Duluth, MN (NNCNOW.com) - William Reeves and Mario Johnson are two men who say they're not looking for sympathy, or a handout; just fair treatment at Northland homeless shelters, like CHUM.
"Even doing this interview I'm running the risk of being put on the streets by CHUM," said Johnson, who is currently seeking a business degree at a Duluth university.
Reeves, a father of two currently in the Irving School Apartment Homes in West Duluth, says his experience with his kids at CHUM's main 2nd street shelter—particularly the fact that some daily meals were left exposed to flies—was belittling.
"What would be the smart thing to do is cover your food up before you put it out there. Don't just throw it out there like we're dogs, because that's how they treat us—like we're dogs," said Reeves.
Johnson, who currently lives with his wife and nine children at a CHUM–operated family shelter, says he became aware during his time at the emergency shelter that sex offenders came and went, and that he feared for his kids.
"It's not only putting my children in a [bad] position, but it's also putting the guys that are resident sex offenders in a position to re–offend," said Johnson.
"Some of that is probably true, and I am really sorry that we don't have a better situation," said Executive Director of CHUM Lee Stuart, in response to the statements from the two men. "I tell you, if I was homeless, I would be angry the entire time; I would be frightened, I would be angry, I would be protecting my children with every minute."
Stuart says a strict set of rules are in place to make safety a top priority in the main shelter.
"No smoking, no drinking in the building—you can smoke outside—you mustn't use drugs, you can't steal, you can't hurt people, you can't have predatory behavior," listed Stuart.
But she stresses that CHUM's main shelter was designed for individuals, not families, and in an imperfect system with a growing number of low and no–income families, Stuart says even their off–site family shelters are packed.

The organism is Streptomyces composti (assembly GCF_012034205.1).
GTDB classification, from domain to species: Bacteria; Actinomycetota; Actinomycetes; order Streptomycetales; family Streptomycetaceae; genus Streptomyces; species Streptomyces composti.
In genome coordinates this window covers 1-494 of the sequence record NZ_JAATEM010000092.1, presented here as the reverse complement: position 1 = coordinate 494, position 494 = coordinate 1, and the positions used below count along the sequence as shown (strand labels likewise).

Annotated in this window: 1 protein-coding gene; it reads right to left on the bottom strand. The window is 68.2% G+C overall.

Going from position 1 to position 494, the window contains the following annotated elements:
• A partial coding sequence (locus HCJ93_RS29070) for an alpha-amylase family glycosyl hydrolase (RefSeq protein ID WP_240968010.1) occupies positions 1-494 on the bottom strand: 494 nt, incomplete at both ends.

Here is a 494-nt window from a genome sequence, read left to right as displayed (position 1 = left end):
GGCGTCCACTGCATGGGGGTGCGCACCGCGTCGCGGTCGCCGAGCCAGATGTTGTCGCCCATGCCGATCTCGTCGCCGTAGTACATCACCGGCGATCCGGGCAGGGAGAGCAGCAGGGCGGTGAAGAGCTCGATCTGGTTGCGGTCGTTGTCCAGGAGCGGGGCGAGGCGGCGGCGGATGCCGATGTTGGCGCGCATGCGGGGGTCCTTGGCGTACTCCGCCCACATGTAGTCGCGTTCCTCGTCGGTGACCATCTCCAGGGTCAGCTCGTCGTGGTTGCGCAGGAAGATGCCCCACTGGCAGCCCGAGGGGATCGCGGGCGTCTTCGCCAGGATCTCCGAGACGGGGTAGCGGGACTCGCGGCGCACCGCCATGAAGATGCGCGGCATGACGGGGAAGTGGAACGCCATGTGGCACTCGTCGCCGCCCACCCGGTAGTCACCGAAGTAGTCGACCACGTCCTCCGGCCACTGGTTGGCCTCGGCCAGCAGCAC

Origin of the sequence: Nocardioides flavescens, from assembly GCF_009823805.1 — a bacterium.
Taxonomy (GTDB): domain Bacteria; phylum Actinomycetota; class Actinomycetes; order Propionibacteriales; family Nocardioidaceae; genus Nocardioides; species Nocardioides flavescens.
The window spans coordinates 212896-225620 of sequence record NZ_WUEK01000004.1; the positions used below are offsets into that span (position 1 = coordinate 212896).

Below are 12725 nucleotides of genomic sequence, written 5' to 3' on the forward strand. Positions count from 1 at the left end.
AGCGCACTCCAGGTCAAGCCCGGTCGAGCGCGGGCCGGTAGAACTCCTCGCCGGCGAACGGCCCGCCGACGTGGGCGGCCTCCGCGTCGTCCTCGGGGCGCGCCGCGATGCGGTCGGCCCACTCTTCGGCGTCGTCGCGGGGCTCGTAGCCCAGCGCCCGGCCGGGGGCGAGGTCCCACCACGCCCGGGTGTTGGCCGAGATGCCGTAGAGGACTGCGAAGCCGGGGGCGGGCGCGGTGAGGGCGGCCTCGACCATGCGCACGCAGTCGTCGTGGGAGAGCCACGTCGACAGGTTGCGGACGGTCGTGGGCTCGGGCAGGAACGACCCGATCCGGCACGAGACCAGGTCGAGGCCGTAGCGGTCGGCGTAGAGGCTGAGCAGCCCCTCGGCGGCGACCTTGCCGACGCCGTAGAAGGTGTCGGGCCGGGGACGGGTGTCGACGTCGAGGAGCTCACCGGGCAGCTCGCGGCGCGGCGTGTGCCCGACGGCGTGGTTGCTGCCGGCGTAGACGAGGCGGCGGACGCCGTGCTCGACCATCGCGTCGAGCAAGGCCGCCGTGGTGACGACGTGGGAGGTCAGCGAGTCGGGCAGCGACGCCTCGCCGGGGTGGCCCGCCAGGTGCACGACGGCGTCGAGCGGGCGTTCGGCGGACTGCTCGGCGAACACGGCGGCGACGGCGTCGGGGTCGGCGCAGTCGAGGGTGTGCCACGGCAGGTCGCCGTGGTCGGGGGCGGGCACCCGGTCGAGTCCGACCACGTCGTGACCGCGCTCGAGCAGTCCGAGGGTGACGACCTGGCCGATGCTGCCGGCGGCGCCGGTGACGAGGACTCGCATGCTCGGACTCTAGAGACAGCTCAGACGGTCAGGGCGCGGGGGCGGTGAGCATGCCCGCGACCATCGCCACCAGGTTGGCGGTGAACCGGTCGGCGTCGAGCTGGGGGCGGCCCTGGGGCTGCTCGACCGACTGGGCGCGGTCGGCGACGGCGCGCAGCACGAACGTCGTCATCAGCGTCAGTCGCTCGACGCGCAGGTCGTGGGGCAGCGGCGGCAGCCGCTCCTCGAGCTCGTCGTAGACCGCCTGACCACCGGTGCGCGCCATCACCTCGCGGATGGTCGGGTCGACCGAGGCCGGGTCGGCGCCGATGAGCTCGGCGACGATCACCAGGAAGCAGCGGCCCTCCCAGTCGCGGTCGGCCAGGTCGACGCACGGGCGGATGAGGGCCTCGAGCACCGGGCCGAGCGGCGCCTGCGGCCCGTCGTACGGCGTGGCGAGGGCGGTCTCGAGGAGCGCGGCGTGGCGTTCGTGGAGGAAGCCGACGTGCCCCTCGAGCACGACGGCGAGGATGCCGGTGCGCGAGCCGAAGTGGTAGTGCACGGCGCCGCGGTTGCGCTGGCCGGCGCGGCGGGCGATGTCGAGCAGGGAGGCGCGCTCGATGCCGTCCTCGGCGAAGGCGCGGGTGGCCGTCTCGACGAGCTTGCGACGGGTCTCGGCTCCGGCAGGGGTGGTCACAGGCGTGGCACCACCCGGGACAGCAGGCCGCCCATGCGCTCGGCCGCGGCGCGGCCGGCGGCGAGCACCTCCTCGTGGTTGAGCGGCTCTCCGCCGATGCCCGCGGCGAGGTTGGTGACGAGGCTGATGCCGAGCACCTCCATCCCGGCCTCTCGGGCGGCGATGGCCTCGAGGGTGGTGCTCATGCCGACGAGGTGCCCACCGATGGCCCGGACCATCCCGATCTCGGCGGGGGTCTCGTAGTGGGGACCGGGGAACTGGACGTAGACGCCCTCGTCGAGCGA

Stuart says Duluth suffers from a 4% housing vacancy rate.
"Shelter is not the answer here. The production of affordable housing is," said Stuart. adding which is why CHUM, One Roof Community and Center City Housing are in the midst of raising funds to develop the Steve O'Neil apartments on 4th Street.
"So those 44 units, plus 6 new units of new family emergency shelter for CHUM, will provide an enormous new housing resource for low–income families," said Stuart showing off the latest blueprints and visuals.
Stuart says CHUM is $60,000 shy of their goal.
"A year from now, when we're sitting here, and you're meeting 44 families who've been homeless but now have apartments of their own, you'll see what joy is like," said an enthusiastic Stuart.
But in the meantime, Johnson and Reeves say they're looking at vacant buildings in Duluth, and wondering why they aren't being utilized as a safe haven for those in need.
Both men say it's imperative that city leaders consider the immediacy of the situation, and weigh the options when it comes to renovating vacant buildings instead of building more, which both men say can take too much time.
Stuart says CHUM, and other development partners, are already looking into the construction of another low–income apartment after the Steve O'Neil apartments are finished.
- Posted to the web by Billy Wagness